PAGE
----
Marhaba! So I have been about four days in Amman already and I love it! It is a city filled with contrast, history and culture.
Before I start, I titled my last post Ma Behki Arabi , which means: I don’t speak arabic. I decided to name each post after a useful phrase and then reveal the translation in the post that follows, that way I can practice!
We have been very busy and there is no better example of this than our second day. On Thursday we went to a friend of a friend’s house for lunch (this is totally normal here people are very welcoming). Here we met some very interesting people and had our first share of Mansaf!
Mansaf is a bedouin dish and it consists of very moist rice, almost like rissotto, soft lamb, herbs and almonds on top. You also drizzle it with jameed sauce, which is like unsweetened yoghurt or laban. You are supposed to eat mansaf with your hands by rolling it into small balls, but in this case we had ‘fancy mansaf’ so we had a spoon. However, one of the hosts did give us meet with his own hand, which is a sign of welcome and generosity but a tough pill to swallow for us gemophobes.
Either way we had tons of it and it was delicious.
After that we went to a couple of refugee camps where palestinian refugees have been living for over sixty years. We heard some very interesting stories about how these, old men now, had to leave their homes after the Palestinian-Israeli war in 1948 because they feared for their and their family’s well-being. It was a particularly painful time for them because they had to leave the place they called home behind and make a life in a new country where, even today, they have many restrictions and not as many rights as a regular citizen.
Nonetheless we had a great time and drank a lot of coffee and tea, which every house offered us as a sign of courtesy. (Sorry no pics of this part of the story.)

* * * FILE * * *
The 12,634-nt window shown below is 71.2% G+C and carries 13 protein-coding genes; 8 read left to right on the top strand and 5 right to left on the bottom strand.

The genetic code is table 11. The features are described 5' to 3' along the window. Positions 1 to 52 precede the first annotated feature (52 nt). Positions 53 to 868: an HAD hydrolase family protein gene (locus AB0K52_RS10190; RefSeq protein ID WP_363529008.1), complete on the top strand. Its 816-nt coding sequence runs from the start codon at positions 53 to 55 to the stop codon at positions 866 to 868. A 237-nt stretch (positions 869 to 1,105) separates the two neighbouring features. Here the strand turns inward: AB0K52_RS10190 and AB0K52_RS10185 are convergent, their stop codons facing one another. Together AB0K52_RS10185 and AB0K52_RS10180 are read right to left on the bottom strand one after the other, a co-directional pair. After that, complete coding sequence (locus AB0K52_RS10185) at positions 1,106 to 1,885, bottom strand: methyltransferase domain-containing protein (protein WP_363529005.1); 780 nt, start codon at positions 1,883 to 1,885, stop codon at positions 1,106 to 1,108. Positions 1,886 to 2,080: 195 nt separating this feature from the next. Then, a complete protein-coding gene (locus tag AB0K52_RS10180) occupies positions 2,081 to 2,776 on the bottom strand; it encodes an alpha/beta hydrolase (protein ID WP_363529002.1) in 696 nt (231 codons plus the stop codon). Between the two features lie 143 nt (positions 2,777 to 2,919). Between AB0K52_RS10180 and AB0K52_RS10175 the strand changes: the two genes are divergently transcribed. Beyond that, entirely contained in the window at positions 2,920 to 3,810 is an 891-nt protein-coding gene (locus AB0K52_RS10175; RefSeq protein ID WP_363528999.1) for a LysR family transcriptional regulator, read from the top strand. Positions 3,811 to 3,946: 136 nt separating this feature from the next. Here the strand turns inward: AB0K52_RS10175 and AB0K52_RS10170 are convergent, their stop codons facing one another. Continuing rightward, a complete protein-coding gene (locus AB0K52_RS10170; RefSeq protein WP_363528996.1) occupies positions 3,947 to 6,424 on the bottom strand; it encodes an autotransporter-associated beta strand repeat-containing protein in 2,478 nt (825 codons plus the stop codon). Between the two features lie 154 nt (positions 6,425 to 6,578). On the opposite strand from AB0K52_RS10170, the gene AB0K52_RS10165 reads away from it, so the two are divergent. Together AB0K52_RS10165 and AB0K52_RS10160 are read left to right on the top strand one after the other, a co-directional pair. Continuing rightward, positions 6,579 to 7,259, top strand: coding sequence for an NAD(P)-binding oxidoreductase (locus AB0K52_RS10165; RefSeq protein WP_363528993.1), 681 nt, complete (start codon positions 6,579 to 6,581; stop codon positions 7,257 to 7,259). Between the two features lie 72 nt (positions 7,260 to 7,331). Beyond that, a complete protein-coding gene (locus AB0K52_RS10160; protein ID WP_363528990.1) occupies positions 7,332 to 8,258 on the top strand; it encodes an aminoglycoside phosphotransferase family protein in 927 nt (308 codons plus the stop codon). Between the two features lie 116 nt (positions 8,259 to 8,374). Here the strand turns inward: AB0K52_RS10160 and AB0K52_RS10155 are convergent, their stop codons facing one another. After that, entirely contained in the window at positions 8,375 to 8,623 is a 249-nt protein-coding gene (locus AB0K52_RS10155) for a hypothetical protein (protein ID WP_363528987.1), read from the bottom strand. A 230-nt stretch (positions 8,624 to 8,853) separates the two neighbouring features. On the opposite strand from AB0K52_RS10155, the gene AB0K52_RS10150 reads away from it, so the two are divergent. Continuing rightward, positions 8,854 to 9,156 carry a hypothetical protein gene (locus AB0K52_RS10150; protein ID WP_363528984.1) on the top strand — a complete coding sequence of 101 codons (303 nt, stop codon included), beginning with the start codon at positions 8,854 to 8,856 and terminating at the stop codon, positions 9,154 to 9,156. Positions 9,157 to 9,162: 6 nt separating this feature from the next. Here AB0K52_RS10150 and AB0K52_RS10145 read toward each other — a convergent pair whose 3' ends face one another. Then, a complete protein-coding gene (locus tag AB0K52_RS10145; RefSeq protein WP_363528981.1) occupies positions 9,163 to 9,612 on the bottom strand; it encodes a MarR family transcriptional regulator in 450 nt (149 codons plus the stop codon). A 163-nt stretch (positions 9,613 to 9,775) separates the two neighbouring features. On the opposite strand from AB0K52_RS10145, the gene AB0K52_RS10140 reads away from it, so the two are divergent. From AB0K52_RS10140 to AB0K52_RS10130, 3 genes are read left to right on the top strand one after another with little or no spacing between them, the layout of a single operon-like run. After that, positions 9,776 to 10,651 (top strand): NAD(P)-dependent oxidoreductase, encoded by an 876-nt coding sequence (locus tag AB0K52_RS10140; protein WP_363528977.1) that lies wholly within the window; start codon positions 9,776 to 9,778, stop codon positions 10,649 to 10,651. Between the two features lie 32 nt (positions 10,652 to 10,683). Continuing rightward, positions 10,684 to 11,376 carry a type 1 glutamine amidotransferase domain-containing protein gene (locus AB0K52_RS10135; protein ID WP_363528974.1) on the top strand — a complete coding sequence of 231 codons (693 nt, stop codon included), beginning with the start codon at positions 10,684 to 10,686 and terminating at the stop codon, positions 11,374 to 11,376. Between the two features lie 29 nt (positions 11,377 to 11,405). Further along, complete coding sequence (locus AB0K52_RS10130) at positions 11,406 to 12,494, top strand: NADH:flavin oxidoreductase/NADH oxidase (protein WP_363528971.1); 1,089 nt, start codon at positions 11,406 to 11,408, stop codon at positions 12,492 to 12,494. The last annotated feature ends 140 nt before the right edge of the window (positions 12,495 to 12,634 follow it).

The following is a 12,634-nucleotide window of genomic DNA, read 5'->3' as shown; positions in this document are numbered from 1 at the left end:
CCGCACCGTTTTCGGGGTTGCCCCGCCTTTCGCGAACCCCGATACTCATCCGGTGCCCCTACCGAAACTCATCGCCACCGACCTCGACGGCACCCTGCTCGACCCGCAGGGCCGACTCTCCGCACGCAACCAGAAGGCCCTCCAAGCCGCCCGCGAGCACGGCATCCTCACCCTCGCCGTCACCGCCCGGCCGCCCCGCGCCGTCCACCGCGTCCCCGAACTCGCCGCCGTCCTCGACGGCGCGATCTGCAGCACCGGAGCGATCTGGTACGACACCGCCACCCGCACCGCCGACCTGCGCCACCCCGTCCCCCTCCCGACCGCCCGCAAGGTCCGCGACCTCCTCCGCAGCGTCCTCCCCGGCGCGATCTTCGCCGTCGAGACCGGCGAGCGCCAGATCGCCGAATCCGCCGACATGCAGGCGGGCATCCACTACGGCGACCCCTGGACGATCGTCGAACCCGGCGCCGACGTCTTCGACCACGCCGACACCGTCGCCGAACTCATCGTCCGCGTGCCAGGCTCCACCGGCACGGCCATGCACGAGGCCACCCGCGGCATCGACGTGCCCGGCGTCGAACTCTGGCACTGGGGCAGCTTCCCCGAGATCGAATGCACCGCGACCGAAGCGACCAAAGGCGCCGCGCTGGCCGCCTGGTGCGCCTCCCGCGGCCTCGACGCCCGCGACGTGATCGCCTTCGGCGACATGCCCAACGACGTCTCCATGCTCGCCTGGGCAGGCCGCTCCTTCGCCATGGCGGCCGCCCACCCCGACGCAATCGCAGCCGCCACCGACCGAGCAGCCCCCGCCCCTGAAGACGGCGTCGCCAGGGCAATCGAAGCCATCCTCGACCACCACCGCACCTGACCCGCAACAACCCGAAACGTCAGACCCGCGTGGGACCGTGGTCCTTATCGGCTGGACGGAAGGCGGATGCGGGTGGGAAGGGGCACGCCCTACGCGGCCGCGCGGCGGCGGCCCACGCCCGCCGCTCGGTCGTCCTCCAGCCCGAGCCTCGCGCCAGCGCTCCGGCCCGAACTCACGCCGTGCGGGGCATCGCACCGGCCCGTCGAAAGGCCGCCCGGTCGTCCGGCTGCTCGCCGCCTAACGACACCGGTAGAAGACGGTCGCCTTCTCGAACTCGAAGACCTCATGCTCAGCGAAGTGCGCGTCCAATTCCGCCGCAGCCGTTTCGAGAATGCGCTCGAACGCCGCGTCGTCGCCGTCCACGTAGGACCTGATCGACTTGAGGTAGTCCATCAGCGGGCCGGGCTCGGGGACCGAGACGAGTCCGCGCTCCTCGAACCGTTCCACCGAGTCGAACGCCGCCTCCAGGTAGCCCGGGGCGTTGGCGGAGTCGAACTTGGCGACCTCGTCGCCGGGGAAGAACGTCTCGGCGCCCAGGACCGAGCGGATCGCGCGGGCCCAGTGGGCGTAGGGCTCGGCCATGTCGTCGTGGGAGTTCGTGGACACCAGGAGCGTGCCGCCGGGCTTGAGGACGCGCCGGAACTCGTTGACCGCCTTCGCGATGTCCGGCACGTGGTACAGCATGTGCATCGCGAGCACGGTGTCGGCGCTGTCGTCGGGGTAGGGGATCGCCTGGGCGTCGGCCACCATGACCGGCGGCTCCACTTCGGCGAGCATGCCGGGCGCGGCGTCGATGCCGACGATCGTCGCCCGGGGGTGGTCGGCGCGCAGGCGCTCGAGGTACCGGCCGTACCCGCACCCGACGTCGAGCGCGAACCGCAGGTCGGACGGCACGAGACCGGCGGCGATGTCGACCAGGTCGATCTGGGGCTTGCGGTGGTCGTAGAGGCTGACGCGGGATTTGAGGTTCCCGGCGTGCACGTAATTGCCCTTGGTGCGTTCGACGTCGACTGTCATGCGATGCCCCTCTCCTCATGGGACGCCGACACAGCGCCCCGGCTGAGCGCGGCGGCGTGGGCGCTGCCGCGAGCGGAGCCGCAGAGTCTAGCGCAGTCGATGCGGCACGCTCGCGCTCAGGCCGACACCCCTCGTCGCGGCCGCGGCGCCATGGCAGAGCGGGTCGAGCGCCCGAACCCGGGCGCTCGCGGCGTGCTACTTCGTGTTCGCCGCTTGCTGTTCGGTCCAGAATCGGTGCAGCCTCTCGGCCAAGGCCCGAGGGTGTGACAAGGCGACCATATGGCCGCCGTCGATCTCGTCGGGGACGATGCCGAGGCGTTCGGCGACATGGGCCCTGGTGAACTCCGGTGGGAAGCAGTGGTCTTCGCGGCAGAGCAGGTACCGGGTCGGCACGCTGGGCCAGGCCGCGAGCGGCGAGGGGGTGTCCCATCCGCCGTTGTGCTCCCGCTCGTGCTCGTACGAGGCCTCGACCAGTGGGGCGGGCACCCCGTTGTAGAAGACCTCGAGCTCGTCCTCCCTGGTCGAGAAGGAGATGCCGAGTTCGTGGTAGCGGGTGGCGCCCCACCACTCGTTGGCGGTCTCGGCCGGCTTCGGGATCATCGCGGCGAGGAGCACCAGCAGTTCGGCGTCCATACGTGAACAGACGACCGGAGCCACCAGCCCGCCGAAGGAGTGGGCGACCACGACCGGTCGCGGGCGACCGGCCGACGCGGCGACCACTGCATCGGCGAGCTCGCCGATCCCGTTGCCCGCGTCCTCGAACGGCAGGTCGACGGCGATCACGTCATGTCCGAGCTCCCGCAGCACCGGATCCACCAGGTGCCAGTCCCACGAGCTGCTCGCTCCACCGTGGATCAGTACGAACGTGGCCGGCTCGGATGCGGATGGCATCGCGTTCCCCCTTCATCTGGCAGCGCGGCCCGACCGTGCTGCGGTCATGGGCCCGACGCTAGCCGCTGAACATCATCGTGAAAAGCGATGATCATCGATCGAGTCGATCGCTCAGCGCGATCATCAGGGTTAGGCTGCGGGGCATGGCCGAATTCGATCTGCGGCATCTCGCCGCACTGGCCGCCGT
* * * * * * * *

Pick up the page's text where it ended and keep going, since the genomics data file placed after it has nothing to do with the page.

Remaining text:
On to the next chapter!
So on Friday, which is like a Sunday in the west, we went to the balad, which is a market in the center of Jordan filled with fruits, vegetables, movies, traditional arab dresses, movies, electronics, basically everything you may have ever wanted it is there.
There is a mosque by the balad and it is huuuge! There are also hundreds of stores with typical palestinian dresses, like the one below, though they were soo cheap (about 40 – 60 JD) that we’re pretty sure they are not originals.
At least one of these items is in every arab house around the world.
My roommate found a pretty nifty lighter which looked like an old gun, so of course we had to mess around with it.
And of course what day in the balad would be complete without some knafe from a traditional place called Habiba? We did some knafe tasting (that’s a thing here) and I decided I liked my first knafe better because it wasn’t as sweet, by the end of this trip I will give my review of what is the best knafe in town.
At Jaffra café, a traditional palestinian-owned coffee shop, there was a picture of Mahmoud Darwish a famous palestinian poet and the man after which my scholarship is named after, so pic-op of course!
So much knafe is weighing on my conscience (and my hips!) so I am glad I bought some fruit to balance it all out.